Everton manager Carlo Ancelotti paid tribute to Napoli’s idol and his good friend after Diego Maradona was buried in a private ceremony in Argentina.
Ancelotti played against the 1986 World Cup-winning captain, who died on Wednesday aged 60, during their time in Serie A and later went on to manage the Partenopei.
Napoli had taken to the field wearing ‘Maradona 10’ shirts ahead of their Europa League win over HNK Rijeka on Thursday night.
"He was the first to convey that will to win" (Luigi Caffarelli)— Official SSC Napoli (@en_sscnapoli) November 27, 2020
Ancelotti reflected on the special place ‘good guy’ Maradona will always hold in the hearts of Napoli supporters, the diminutive playmaker having led them to a first domestic championship in 1987 and again in 1990.
“I have a good memory of him. He was my opponent and he became my friend after that,” the 61-year-old said.
“He was a really good guy and I always liked him as a person. It is a big loss for football, but the memory is still there.
“He was fantastic player and he helped football around the world with his quality, his skills and his ability.
“Maradona was a fantastic player, the best player on the planet in his day. He was a really funny guy, a really good man. Of course, he had a very intense life. But he was – and always will be – a legend of football."@MrAncelotti's tribute to Argentina legend Diego Maradona…— Everton (@Everton) November 26, 2020
Ancelotti, who moved to AC Milan from Roma in 1987, recalled: “At the time he was the best player and the best player I played against, really difficult to stop, unbelievable quality.
“For sure I am going to keep a really fantastic memory of him all the time.
“When he was in Napoli they became a fantastic opponent and they won titles with him.
“I tried to stop him with strong contact, but he never complained and after that we became good friends.
“Maradona is an idol for Napoli, he is always respected.
“For the city he was not only a footballer, but was great example to show everywhere.”
Maradona, regarded as one of the greatest players of all time, died of a heart attack in a house outside Buenos Aires where he had been recovering from a brain operation.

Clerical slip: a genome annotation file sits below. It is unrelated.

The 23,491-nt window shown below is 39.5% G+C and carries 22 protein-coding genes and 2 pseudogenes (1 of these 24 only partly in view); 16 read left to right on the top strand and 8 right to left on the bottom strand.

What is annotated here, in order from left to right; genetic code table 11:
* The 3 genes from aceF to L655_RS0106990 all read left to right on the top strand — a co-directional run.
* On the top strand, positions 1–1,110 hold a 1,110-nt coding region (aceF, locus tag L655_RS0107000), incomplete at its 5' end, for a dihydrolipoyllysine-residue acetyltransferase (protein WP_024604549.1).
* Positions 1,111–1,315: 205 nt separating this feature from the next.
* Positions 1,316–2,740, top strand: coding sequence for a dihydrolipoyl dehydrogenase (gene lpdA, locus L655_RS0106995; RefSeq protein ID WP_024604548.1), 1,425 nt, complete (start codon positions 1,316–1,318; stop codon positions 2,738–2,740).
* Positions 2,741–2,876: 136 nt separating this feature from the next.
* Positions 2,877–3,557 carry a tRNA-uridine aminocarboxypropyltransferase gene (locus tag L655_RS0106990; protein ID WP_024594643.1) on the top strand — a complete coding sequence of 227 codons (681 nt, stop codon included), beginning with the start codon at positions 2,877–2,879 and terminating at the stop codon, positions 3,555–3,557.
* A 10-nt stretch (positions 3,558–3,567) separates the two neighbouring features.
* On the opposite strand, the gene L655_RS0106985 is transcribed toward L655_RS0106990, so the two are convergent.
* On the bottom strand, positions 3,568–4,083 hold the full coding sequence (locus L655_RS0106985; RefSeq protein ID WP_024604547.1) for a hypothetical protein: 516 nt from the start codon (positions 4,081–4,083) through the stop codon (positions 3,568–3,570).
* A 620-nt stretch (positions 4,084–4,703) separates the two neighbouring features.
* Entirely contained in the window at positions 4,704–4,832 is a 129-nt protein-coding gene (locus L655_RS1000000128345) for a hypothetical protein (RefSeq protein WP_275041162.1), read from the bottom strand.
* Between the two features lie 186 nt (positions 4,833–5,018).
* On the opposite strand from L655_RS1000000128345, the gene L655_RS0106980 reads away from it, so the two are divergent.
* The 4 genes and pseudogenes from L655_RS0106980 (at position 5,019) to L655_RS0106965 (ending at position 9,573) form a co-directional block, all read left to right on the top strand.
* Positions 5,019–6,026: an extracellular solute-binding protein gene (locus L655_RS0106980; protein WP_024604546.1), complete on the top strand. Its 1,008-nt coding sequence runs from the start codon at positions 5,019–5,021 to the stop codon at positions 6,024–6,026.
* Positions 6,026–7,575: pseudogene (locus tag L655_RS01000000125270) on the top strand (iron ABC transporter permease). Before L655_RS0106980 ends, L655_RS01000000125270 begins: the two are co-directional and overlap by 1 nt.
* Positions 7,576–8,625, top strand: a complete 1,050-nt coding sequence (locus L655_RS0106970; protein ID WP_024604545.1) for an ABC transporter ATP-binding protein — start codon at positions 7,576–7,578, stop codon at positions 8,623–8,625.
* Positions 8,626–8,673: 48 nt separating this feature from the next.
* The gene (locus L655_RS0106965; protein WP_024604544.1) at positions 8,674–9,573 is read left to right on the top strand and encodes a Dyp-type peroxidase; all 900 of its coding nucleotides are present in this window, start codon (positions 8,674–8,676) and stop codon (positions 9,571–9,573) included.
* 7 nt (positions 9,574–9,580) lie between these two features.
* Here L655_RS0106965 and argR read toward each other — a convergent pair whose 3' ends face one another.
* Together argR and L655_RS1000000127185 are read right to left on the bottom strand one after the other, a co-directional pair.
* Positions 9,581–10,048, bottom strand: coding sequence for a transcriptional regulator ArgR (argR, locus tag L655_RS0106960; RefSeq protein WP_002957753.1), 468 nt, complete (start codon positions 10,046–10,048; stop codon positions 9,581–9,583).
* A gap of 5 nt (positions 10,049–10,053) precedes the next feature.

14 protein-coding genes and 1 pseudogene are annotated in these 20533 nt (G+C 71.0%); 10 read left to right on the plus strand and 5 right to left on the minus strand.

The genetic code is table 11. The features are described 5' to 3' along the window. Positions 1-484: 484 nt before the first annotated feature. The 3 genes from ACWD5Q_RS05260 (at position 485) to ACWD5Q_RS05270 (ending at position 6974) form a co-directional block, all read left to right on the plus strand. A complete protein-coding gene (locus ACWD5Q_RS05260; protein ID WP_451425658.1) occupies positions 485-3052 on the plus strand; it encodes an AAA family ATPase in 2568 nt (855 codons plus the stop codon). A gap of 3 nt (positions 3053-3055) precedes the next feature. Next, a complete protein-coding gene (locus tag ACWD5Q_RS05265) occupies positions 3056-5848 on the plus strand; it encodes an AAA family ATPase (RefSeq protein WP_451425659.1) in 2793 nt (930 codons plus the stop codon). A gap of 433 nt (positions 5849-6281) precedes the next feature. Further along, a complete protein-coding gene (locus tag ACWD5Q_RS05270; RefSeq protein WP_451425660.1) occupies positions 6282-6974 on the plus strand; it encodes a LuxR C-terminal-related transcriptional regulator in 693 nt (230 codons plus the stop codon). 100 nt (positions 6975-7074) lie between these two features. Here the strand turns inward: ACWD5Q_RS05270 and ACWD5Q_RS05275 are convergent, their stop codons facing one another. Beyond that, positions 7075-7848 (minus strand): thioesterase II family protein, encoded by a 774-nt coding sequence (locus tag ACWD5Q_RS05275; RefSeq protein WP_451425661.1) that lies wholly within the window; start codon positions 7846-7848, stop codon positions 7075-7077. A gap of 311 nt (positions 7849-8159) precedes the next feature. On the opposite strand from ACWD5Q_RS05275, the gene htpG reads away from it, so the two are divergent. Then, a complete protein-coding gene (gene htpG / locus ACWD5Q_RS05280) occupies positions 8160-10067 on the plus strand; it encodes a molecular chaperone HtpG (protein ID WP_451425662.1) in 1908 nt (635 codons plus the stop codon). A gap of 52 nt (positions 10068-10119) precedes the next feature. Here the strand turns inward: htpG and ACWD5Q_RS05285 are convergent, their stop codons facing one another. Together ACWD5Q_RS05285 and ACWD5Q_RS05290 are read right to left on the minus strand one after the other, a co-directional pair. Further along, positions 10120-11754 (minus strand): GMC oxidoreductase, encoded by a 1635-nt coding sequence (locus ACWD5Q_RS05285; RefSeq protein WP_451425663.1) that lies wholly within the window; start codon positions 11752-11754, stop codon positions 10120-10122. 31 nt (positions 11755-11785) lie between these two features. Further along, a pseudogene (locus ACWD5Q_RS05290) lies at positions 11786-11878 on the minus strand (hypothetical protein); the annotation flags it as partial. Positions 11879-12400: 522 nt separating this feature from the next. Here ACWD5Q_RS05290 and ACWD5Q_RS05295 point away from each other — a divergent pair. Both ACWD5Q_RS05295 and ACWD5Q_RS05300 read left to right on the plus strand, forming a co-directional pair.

The former Argentina captain, who inspired his country to 1986 World Cup glory in Mexico, was buried in a private ceremony at Jardin Bella Vista cemetery on Thursday, which was attended by only two dozen people.
Tens of thousands of weeping fans had filed past his coffin while it was laid out at the Argentinian presidential mansion, to mark the start of a three-day period of national mourning.
When the funeral car left under under heavy security, crowds, some draped in the national flag, gathered along the roadside. Many tried to touch the vehicle whenever it was stopped by traffic.
On Friday afternoon, world governing body FIFA requested its 211 member associations to “call upon all competition organisers to hold a minute of silence at every football match this coming weekend, or at the next possible occasion, to honour one of the greatest football icons of all time”.
Maradona, though, will also be a hugely controversial figure in England after his ‘Hand of God’ goal helped knock Bobby Robson’s side out of the 1986 World Cup at the quarter-final stage.
Chelsea manager and former England midfielder Frank Lampard, though, maintains Maradona’s genius should not be overshadowed by the incident at the Azteca Stadium.
“Diego Maradona was my idol growing up, he was the player on the world stage that made me fall in love with the game,” Lampard, 42, said. “I remember vividly moments at World Cups of his in my early years.
“I wasn’t even that put out by the Hand of God, I was as an England fan, but then his individual brilliance overcame that for me as I grew up.
“He is a footballing god, and it is very sad that he’s no longer with us.
"Maradona will always be the best I've seen live," says the boss.— Manchester United (@ManUtd) November 27, 2020
Manchester United manager Ole Gunnar Solskjaer remembered being in awe of Maradona’s talent, labelling the Argentina number 10 as “the best player that I have seen live”.
“I was fortunate enough to see him play for Argentina against Norway in Oslo, they (Argentina) lost 1-0 before the (1986) World Cup and I remember a Norwegian lad, Kjetil Osvold, nutmegging him – fantastic,” said Solskjaer, 47.
“After the game we stood outside the ground and I touched his shoulder as he walked past.
“Since then I’ve had the pleasure of meeting him at Old Trafford. He was a guy with unbelievable talent on the pitch and a smile always when you see him.
“It was a sad day – for me he will always be the best that ever played football.”
David Moyes recalled how he was left somewhat star-struck when Maradona visited a Manchester United training camp in Dubai.
The West Ham boss, who was in charge at Old Trafford from May 2013 to April 2014, said: “Diego came to watch the training and meet the players.
“I have got to say it’s one of the first times where I really thought ‘I would really like to get a picture with this guy’ because it was really important for me.
“My staff and me were thrilled to see him, and I was really pleased to meet him, it was a great experience.”
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